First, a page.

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Journal of Micropalaeontology An open-access journal of The Micropalaeontological Society
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Volume 36, issue 2
J. Micropalaeontol., 36, 153–165, 2017
© Author(s) 2017. This work is distributed under
the Creative Commons Attribution 3.0 License.
J. Micropalaeontol., 36, 153–165, 2017
© Author(s) 2017. This work is distributed under
the Creative Commons Attribution 3.0 License.

  31 Mar 2017

31 Mar 2017

On the Cretaceous origin of the Order Syracosphaerales and the genus Syracosphaera

Paul R. Bown, Jeremy R. Young, and Jacqueline A. Lees Paul R. Bown et al.
  • Department of Earth Sciences, University College London, Gower Street, London WC1E 6BT, UK

Keywords: Syracosphaerales, Syracosphaeraceae, Rhabdosphaeraceae, Calciosoleniaceae, Stephanolithiaceae, Cretaceous, Turonian, Tanzania Drilling Project

Abstract. New scanning electron microscope observations of unadulterated calcareous nannofossil assemblages on lamina surfaces of Cretaceous Tanzania Drilling Project sediments reveal high diversity in the <3 μm size-range and high abundances of small and frangible morphologies. These assemblages prompt comparison to modern assemblages, which show similar high diversity and abundance of very small and fragile taxa, although these assemblages are generally not preserved in the fossil record due to taphonomic filtering. Not only are there broad similarities between the general composition of modern assemblages and those of the Tanzanian lagerstätte, but also our discovery of several new Cretaceous taxa provides evidence for greatly extended fossil lineages of extant orders, with implications for both deep-time biodiversity divergence and survival through the end-Cretaceous mass extinction. Our findings include: new species that are the first-recorded Mesozoic representatives of the extant Syracosphaeraceae and Papposphaeraceae; potentially previously unrecorded diversity in the Mesozoic Calciosoleniaceae, another extant order, represented by extant species that have been described already; and new species and unusually high abundances of the Mesozoic Stephanolithiaceae. We also highlight the extended range of an incertae sedis Cenozoic genus, Ellipsolithus, into at least the Turonian.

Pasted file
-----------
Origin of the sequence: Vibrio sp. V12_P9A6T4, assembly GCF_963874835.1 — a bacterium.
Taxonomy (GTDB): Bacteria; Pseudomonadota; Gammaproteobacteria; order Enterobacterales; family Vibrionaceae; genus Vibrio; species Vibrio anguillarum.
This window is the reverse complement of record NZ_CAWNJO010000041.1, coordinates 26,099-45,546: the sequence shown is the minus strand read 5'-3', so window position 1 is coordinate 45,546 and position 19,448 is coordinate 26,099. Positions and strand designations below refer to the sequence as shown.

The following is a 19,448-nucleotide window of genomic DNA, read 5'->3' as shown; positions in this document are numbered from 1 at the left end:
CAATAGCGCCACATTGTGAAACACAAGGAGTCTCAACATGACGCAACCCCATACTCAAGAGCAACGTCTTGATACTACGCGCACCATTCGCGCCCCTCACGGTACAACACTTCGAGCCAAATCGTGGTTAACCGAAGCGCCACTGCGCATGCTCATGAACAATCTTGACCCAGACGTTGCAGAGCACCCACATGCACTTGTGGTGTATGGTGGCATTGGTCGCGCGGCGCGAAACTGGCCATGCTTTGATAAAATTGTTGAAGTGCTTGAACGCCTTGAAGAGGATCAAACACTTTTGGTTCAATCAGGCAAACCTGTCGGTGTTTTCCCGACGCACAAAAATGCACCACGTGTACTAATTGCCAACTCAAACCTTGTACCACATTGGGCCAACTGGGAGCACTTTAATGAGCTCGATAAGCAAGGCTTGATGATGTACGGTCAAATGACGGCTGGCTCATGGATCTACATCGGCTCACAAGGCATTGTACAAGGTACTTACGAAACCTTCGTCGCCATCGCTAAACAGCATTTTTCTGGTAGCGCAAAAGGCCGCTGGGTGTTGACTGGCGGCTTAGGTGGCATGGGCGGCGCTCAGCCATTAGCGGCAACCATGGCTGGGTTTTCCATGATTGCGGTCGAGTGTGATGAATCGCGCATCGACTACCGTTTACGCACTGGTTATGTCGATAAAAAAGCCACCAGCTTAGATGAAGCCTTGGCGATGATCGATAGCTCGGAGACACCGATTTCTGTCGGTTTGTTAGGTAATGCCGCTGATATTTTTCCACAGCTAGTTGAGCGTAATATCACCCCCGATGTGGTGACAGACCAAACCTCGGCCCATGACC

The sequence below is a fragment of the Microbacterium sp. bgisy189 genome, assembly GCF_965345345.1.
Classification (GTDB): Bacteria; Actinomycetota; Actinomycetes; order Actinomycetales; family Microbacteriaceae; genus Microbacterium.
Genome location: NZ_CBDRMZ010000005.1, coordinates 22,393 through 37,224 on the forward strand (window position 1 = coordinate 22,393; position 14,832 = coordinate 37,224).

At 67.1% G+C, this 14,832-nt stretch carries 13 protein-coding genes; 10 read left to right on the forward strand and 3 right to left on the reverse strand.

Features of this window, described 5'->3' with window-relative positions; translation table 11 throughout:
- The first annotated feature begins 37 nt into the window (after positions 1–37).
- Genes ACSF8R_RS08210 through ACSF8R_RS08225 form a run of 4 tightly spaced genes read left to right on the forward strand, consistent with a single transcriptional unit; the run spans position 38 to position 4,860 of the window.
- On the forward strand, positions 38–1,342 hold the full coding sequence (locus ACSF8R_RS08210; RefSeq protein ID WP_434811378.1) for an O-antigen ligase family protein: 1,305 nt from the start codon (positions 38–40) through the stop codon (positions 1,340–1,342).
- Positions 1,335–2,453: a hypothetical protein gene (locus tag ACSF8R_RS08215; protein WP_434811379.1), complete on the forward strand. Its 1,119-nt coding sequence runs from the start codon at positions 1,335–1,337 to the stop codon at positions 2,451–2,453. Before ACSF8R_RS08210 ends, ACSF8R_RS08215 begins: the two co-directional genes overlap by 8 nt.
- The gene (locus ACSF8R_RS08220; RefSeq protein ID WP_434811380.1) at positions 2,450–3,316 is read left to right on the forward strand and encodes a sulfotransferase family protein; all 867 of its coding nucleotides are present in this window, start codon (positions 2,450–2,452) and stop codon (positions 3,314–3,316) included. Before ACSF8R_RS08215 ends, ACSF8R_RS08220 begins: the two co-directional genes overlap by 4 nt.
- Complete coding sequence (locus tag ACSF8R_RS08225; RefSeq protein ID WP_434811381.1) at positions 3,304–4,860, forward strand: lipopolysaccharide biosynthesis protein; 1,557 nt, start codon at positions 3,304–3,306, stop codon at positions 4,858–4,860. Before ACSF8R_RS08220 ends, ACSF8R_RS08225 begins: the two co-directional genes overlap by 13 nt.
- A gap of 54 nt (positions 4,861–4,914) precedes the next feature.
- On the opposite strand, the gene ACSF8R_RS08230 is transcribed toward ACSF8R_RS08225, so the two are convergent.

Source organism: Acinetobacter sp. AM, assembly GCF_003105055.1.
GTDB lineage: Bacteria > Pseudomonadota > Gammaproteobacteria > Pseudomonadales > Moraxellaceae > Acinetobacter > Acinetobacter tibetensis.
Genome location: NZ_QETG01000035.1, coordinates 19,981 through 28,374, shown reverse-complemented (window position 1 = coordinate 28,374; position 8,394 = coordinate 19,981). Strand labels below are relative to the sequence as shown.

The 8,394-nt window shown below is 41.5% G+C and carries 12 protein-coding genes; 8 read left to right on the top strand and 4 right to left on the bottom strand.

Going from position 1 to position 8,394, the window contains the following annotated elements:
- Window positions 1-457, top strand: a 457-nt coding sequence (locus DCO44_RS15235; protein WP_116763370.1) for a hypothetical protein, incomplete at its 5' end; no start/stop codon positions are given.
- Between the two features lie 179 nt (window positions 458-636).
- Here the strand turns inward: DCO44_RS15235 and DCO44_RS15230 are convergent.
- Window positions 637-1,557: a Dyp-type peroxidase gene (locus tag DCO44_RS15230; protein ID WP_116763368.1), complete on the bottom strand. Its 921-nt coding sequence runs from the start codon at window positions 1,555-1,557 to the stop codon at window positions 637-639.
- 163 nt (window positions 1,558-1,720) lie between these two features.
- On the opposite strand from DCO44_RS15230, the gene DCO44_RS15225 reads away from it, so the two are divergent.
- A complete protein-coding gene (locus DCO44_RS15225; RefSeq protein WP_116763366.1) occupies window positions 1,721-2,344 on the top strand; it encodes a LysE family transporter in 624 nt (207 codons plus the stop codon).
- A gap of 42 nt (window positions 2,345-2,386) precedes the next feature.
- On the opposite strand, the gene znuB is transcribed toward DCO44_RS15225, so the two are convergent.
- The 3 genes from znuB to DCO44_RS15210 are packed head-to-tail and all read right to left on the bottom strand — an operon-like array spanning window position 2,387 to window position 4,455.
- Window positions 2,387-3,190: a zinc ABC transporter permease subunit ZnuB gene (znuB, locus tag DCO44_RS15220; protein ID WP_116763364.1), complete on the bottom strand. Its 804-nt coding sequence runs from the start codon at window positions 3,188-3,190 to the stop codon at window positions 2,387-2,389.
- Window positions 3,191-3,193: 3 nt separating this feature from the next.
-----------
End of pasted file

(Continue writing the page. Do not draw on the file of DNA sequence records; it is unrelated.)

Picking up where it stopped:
Here, we describe seven new miniscule to very small Cretaceous species: Syracosphaera antiqua, S. repagula, Pocillithus macleodii, P. crucifer, Stradnerlithus wendleri, S.? haynesiae and Tortolithus foramen.

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